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Glenn Arnold
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1 and 3.

I'm posting a critical article, to make it easier to see what the criticisms are. I see a big parallel here with the naysayer criticisms that were made about South Africa: "They make it sound so simple, end apartheid, release Mandela, and everything will be OK. Do you realize what turmoil will happen when all those black people suddenly have rights?"

Arresting Kony may be an oversimplified solution, but it's the right one. (From Firefly: "If you can't do something smart, do something right.") Uganda has seen too much turmoil, and deserves a chance at peace. Likewise, taking action in this case will send a message to other leaders who use child soldiers that their tactics make themselves a target.

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Glenn Arnold
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quote:
Last year, the organization spent $8,676,614. Only 32% went to direct services (page 6), with much of the rest going to staff salaries, travel and transport, and film production.

Hmmm. I stopped giving to the NSPCC (Anti-child abuse charity) when I realized that they spent more than 50% of donations on 'awareness'. Because awareness is great, but what's the point of everyone being aware of how to donate if you're not actually doing anything with the money?

I think the people in Tunisia, Libya and Egypt might disagree with you. Likewise, the Women's rights and civil rights movements in the U.S. were primarily driven by awareness tactics.
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Bella Bee
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Yes, but that's what I'm saying. In this case it's a political situation, and perhaps awareness is more valuable in this case. However, they've made the movie and now people can use all those free social networks and go on campaigns and so on, for free. Once people know, it's about pressure, not movies - and I'll be interested to see if and how the organisation changes priorities now that they've got the message out there.

I don't remember buying a bracelet for Libya, but I was reasonably okay with my tax money being spent on that conflict. I don't remember Emily Pankhurst selling bracelets either. But if there was a march, a horse to throw myself under or whatever, I'd be there. And I'd give my money to charities which actually spend that money on helping the people involved.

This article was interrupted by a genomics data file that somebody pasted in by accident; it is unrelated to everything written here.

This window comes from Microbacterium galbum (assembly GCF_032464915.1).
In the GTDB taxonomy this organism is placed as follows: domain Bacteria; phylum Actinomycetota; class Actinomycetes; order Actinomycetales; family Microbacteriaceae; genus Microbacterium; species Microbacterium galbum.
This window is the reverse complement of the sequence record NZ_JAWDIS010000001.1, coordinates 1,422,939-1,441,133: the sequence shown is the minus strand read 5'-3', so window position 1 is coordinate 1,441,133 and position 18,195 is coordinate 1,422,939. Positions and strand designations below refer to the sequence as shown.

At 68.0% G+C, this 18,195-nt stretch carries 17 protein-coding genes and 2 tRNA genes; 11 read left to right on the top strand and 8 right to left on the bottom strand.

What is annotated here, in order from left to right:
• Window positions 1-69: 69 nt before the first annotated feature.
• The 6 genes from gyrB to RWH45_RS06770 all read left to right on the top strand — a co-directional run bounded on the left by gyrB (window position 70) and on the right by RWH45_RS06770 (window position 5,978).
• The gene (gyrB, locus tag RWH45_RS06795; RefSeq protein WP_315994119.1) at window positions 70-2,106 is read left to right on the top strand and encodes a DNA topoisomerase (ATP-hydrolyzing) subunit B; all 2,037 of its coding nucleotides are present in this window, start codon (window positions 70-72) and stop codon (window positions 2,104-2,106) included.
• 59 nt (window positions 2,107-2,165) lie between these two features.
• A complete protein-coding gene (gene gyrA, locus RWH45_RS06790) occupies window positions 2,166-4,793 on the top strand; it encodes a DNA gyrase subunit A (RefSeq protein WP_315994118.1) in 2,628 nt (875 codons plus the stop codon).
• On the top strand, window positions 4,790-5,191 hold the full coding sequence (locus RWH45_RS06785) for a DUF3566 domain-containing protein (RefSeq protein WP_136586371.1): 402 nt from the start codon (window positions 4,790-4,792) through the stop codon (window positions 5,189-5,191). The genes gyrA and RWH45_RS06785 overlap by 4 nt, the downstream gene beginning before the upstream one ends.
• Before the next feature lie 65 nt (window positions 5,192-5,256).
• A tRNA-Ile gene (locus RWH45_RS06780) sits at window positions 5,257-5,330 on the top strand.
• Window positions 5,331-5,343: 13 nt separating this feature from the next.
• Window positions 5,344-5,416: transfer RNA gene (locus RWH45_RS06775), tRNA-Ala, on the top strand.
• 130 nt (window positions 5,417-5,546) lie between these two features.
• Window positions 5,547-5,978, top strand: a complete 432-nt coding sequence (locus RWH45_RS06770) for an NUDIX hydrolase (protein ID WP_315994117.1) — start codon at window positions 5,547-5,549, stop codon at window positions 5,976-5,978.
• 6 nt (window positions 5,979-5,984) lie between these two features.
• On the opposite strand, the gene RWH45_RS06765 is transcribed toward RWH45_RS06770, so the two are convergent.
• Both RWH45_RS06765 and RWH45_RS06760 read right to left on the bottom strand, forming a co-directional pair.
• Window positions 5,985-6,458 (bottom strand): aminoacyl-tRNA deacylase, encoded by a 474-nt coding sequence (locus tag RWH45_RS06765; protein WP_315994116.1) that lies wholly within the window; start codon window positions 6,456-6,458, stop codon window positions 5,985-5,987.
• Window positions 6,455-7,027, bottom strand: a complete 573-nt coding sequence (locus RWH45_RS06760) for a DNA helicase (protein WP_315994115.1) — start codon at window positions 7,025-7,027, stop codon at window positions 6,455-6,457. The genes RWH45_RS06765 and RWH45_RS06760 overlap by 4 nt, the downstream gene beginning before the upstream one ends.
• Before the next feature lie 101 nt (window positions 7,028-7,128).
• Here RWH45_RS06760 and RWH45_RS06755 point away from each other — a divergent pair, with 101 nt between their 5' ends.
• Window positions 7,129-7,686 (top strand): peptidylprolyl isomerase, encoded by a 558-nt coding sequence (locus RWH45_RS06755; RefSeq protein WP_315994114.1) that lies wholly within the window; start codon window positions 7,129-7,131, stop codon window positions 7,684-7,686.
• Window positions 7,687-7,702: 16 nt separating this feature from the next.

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fugu13
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If you really want to help people in the region, there are far, far better charities to give to. Especially as that charity's spending stats look bad even by their own description, and won't let themselves be independently audited, all the while the charity is sending their money to support the Ugandan army -- itself a horrible organization causing numerous problems in the region, and nowhere near where Kony currently operates!

So yes, I have a problem with trying to raise awareness about a problem by an organization busy making the situation worse.

It was already linked, but people should read this post thoroughly: http://tumblr.thedailywh.at/post/18909727859/on-kony-2012-i-honestly-wanted-to-stay-as-far . It does a pretty good job covering the issues.

quote:
Arresting Kony may be an oversimplified solution, but it's the right one. (From Firefly: "If you can't do something smart, do something right.") Uganda has seen too much turmoil, and deserves a chance at peace. Likewise, taking action in this case will send a message to other leaders who use child soldiers that their tactics make themselves a target.
This represents a drastic misunderstanding of the situation. Such as the idea Kony is operating (or having much effect) in Uganda. If that's the sort of awareness being promoted about the real problems in the area, I'll leave it, and so will many people the awareness is ostensibly to support. There's a big movement among up and coming young African leaders to outright reject most western aid and eject most western NGOs, because their efforts overall hurt, not help.